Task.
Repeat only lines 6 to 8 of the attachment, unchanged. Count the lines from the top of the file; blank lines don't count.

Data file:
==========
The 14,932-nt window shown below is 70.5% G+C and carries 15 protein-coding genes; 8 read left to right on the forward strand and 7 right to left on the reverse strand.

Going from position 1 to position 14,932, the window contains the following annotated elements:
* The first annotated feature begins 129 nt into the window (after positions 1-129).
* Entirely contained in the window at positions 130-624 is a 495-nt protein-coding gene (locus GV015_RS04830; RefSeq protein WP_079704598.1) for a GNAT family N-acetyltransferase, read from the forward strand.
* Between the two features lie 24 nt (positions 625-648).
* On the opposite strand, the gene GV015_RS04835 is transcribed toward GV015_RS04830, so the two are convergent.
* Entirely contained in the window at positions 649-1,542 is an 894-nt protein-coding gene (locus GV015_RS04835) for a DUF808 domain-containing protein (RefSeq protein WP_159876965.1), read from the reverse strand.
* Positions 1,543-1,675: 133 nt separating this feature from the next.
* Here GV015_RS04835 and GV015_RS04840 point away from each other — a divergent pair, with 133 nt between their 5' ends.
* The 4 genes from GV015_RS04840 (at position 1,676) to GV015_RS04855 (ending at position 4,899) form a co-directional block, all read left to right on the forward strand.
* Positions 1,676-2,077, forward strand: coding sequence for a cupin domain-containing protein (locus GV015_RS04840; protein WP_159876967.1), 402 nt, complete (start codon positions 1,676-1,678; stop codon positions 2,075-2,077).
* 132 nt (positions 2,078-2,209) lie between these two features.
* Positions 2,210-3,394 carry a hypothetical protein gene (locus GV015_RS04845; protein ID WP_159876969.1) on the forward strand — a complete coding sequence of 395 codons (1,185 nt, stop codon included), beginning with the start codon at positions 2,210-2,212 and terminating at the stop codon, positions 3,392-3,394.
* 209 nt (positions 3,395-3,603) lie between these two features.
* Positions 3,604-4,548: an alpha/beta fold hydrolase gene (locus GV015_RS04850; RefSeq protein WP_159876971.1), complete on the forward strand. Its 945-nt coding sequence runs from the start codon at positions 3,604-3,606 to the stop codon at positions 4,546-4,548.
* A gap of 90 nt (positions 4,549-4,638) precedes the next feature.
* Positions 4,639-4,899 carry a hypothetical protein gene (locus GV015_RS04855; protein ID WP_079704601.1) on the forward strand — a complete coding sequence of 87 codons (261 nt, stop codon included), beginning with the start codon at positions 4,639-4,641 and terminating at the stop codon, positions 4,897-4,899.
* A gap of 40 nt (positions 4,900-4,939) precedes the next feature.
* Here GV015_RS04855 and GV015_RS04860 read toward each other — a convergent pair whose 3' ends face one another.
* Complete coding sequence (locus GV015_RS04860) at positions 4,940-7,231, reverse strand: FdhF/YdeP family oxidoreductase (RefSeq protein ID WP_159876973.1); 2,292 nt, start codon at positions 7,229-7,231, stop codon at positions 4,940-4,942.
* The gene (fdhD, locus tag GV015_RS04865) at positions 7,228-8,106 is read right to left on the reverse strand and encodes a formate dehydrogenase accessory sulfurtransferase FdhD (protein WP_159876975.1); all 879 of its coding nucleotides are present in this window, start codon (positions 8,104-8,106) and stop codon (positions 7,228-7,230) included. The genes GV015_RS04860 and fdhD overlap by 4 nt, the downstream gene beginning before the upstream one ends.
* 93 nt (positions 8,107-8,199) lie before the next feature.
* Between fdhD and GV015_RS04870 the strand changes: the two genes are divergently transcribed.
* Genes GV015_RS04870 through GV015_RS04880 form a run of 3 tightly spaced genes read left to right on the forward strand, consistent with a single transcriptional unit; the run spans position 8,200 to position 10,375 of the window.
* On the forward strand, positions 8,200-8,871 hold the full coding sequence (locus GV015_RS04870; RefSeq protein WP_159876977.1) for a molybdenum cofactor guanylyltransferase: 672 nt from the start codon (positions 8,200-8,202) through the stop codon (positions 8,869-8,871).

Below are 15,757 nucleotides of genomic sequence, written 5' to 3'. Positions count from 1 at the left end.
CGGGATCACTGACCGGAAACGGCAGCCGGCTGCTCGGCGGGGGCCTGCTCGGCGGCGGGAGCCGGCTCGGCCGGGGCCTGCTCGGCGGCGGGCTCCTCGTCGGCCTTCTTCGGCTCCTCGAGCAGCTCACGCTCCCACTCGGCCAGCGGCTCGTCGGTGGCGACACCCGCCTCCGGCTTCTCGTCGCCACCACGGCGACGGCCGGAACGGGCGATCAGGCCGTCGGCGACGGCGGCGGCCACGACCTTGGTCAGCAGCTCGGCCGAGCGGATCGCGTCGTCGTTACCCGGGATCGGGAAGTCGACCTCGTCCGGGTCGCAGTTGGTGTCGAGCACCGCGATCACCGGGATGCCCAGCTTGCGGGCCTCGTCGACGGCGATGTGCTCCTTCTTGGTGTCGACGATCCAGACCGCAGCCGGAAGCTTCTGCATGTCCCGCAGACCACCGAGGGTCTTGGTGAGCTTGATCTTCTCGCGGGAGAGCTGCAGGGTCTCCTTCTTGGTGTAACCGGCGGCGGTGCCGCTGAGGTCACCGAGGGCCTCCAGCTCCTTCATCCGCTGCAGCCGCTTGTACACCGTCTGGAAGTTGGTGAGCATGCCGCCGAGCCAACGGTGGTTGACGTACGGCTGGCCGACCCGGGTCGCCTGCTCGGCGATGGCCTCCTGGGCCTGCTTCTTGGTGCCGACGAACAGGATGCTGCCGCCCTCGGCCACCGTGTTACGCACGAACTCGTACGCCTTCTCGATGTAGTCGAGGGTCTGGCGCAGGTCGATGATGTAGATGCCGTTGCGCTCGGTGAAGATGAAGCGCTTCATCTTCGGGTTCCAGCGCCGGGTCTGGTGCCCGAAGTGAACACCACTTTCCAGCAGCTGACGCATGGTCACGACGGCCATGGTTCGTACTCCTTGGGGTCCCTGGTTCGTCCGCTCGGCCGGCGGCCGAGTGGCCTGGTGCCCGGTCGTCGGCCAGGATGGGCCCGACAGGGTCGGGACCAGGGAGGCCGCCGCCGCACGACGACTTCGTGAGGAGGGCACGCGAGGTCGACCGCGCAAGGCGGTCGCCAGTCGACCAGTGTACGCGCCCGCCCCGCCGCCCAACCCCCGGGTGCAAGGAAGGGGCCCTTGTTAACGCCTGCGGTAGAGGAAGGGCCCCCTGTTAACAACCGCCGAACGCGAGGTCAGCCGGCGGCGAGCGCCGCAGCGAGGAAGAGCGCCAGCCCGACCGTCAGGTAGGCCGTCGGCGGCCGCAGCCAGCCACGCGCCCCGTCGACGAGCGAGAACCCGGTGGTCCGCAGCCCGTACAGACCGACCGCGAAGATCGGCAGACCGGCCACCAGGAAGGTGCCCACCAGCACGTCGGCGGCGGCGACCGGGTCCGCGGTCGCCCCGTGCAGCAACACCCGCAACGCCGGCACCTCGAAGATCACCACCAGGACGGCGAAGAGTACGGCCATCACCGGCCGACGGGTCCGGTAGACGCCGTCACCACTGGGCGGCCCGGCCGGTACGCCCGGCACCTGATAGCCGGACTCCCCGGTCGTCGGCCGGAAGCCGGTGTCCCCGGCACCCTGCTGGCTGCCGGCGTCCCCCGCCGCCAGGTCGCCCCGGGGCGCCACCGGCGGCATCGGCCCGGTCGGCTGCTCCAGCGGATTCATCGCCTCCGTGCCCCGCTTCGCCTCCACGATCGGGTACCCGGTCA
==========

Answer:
* On the opposite strand, the gene GV015_RS04835 is transcribed toward GV015_RS04830, so the two are convergent.
* Entirely contained in the window at positions 649-1,542 is an 894-nt protein-coding gene (locus GV015_RS04835) for a DUF808 domain-containing protein (RefSeq protein WP_159876965.1), read from the reverse strand.
* Positions 1,543-1,675: 133 nt separating this feature from the next.